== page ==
Quick Sort is a popular sorting algorithm that is based on the divide-and-conquer paradigm, where a large problem is broken down into smaller sub-problems, and the solutions to these sub-problems are combined to form a complete solution to the original problem. The quick sort algorithm operates by choosing a pivot element from an unsorted list and partitioning the list around this pivot, such that all elements smaller than the pivot are placed to the left of the pivot and all elements larger than the pivot are placed to the right of the pivot. The pivot is then placed in its final position in the sorted list. The quick sort algorithm is then recursively applied to the sub-lists to the left and right of the pivot until the entire list is sorted.
The quick sort algorithm has an average time complexity of O(n log n), which is considered optimal for sorting algorithms. This means that, for large datasets, the time required to sort the data will increase linearly with the size of the dataset, but at a slower rate than the size of the dataset. Additionally, quick sort is an in-place sorting algorithm, which means that it operates on the original list and does not require additional memory to sort the data.
Quick sort can be implemented in several programming languages, including Python, C++, Java and many others. Here is a code example of the quick sort algorithm in Python:
def quick_sort(arr, low, high):
if low < high:
pivot_index = partition(arr, low, high)
quick_sort(arr, low, pivot_index-1)
quick_sort(arr, pivot_index+1, high)
def partition(arr, low, high):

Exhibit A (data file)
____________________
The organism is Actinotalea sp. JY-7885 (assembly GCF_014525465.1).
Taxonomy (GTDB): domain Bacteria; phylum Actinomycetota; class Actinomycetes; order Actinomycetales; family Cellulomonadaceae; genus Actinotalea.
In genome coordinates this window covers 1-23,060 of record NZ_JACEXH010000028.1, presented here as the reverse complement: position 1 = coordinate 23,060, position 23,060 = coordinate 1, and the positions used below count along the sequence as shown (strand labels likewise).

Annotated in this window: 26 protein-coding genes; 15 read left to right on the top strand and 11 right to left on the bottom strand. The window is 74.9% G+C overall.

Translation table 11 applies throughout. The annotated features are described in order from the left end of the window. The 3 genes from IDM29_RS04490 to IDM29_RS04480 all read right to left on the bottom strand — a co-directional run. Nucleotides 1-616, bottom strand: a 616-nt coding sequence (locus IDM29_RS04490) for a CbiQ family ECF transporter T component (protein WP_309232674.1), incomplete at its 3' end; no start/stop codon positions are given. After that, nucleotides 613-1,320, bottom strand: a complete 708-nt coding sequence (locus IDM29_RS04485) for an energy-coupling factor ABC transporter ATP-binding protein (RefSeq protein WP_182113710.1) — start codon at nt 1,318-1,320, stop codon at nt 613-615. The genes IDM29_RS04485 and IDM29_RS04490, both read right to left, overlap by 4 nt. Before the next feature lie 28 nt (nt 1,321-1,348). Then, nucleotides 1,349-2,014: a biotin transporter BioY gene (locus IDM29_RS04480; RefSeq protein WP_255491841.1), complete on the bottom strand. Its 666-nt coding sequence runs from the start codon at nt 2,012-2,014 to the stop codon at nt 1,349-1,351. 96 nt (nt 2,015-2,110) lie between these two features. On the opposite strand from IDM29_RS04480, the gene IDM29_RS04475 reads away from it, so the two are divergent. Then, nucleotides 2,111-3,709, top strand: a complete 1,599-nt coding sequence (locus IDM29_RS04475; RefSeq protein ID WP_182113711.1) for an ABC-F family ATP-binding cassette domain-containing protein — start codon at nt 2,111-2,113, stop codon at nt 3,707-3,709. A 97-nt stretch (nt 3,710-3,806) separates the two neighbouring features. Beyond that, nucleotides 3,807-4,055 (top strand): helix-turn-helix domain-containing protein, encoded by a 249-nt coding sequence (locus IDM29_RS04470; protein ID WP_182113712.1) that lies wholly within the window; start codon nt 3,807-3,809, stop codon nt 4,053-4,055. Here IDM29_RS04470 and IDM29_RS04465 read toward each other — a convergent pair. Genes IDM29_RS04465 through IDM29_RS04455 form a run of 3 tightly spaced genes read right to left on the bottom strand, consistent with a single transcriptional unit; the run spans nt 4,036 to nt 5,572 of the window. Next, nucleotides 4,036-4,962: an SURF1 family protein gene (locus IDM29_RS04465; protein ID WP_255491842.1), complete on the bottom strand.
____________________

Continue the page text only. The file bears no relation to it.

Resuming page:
pivot = arr[high]
i = low - 1
for j in range(low, high):
if arr[j] <= pivot:
i = i + 1
arr[i], arr[j] = arr[j], arr[i]
arr[i + 1], arr[high] = arr[high], arr[i + 1]
return i + 1
The quick sort algorithm starts by calling the quick_sort function, which takes an array arr, a low index low and a high index high as arguments. If the low index is less than the high index, the algorithm selects the pivot and partitions the list around the pivot. The pivot is selected using the partition function, which takes the array arr, the low index low and the high index high as arguments.
In the partition function, the pivot is selected as the last element in the list, and an index i is initialized to the low index minus one. The function then iterates through the list, starting from the low index and ending at the high index, using the variable j. If the current element at index j is less than or equal to the pivot, the index i is incremented and the elements at indices i and j are swapped.
Once the partition function has completed, the pivot is placed in its final position in the sorted list by swapping the element at index i + 1 with the pivot. The partition function then returns the index of the pivot, which is stored in the variable pivot_index.
Finally, the quick_sort function is recursively called on the sub-lists to the left and right of the pivot, using the quick_sort